The diesel combustion system works on different principals than a gasoline engine's combustion system. In a gasoline engine, the air/fuel charge is moderately compressed by the stroke of the piston. The spark plug fires, burning the fuel in the cylinder. As it burns, the air/fuel charge expands, driving the piston downward.
The diesel is compression fired; that is, no external source of heat or spark is used to ignite the fuel charge. As any substance is compressed, it develops heat. If a flammable substance-fuel-is compressed sufficiently, it will burn or explode. The diesel engine uses compression within the cylinders to ignite the fuel charge, which again drives the piston downward as it expands. For reference, normal compression within a gasoline engine is about 8.5:1 with fully developed racing engines reaching around 13.0:1. The Mitsubishi diesel engine uses a compression ratio of about 21.0:1. The act of compressing the air/fuel mixture to this level generates tremendous heat (about 1700°F) and it is this heat which ignites the fuel.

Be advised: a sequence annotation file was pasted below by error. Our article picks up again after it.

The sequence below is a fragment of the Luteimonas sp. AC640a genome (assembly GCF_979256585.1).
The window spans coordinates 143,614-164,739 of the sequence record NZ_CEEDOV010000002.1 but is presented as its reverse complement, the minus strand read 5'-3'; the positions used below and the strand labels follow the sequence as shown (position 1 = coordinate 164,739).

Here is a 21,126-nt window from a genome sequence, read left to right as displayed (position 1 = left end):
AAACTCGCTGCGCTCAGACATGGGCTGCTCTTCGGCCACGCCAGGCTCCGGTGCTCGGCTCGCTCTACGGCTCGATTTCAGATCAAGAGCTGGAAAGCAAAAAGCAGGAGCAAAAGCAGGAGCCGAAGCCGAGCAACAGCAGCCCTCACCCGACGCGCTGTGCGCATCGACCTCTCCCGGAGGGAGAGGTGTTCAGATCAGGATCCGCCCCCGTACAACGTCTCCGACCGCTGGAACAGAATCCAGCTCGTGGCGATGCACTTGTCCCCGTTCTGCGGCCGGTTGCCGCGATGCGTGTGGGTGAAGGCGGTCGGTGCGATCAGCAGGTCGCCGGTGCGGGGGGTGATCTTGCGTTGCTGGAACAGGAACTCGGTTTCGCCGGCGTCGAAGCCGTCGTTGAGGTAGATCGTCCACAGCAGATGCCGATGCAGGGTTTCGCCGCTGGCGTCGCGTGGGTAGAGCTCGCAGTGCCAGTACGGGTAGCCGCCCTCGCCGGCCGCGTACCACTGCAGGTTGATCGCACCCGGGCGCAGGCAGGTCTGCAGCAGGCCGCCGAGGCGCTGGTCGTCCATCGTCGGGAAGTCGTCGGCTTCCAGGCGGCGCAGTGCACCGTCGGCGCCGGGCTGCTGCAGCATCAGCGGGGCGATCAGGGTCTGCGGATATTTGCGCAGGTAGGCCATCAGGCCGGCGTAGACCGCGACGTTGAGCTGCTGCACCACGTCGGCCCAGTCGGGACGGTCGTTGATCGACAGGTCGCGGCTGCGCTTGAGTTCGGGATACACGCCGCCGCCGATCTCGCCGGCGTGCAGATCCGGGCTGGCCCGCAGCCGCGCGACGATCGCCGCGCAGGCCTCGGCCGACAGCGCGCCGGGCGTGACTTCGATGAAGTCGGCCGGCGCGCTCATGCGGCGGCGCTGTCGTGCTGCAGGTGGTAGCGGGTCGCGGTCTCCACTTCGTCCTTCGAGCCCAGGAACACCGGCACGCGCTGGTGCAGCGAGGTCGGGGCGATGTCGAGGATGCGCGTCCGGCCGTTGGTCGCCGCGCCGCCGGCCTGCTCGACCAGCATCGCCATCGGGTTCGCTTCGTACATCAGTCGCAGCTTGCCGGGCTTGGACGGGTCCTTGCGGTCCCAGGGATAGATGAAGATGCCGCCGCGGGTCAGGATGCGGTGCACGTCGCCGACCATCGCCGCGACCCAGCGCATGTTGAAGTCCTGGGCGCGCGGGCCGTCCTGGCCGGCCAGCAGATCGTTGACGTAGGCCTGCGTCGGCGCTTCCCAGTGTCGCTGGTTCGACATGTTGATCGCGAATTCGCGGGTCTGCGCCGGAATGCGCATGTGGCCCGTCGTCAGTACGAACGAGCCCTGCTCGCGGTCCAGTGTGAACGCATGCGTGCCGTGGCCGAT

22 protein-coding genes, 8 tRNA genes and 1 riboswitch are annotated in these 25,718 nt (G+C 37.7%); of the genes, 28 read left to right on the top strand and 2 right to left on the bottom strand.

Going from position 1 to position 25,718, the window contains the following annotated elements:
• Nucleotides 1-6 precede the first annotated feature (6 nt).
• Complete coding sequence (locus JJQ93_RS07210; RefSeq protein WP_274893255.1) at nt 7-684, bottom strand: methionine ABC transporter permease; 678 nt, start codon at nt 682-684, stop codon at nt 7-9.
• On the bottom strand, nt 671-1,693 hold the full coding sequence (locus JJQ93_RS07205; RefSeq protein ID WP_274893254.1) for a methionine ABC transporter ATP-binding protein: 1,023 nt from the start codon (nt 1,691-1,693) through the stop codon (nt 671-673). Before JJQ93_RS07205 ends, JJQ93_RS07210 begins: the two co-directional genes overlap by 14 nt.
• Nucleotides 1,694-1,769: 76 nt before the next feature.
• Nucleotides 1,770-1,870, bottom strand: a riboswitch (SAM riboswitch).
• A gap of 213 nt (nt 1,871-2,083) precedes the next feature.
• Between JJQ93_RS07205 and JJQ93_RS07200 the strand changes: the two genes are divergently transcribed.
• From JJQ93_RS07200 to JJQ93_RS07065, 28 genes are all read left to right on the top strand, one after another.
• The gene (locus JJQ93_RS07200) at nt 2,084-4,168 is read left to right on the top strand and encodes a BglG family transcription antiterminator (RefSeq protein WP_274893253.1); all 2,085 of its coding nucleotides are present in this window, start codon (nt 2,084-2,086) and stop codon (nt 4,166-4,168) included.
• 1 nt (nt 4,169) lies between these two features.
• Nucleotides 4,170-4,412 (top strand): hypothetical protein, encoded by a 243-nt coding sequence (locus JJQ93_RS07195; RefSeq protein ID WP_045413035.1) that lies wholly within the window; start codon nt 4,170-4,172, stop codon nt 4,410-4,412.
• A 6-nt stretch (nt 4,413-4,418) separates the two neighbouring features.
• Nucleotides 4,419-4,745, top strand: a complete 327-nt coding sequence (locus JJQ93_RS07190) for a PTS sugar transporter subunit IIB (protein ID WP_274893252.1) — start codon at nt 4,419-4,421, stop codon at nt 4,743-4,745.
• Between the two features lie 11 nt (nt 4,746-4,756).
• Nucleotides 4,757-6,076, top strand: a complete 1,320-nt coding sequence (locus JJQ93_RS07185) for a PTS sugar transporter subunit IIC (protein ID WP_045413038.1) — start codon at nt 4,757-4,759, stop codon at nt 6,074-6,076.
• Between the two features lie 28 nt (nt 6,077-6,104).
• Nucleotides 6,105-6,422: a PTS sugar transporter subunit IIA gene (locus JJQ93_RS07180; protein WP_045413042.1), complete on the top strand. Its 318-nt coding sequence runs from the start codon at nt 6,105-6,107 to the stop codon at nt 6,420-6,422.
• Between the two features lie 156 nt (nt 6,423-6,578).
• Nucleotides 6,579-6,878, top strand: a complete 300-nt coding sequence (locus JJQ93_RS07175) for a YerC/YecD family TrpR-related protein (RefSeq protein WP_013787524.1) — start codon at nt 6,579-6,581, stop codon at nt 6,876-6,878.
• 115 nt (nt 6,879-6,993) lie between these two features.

The fuel injection pump is the heart of the system, drawing fuel through the filter and delivering it to the injectors at the proper time in the combustion cycle. This mechanically driven pump must be kept in perfect synchronization with the engine.
The first signs of diesel trouble usually show up at the injection nozzles. An injector may fail or it may become blocked or stuck from dirt in the fuel. Some signs of injector trouble are:
A faulty injection nozzle can be located by loosening the fuel line joint at each injector while the engine idles.
If an injector is working properly, changing its fuel supply (by opening the line) will cause a change in the idle quality of the engine. The injector that does NOT cause the idle to change is the problem.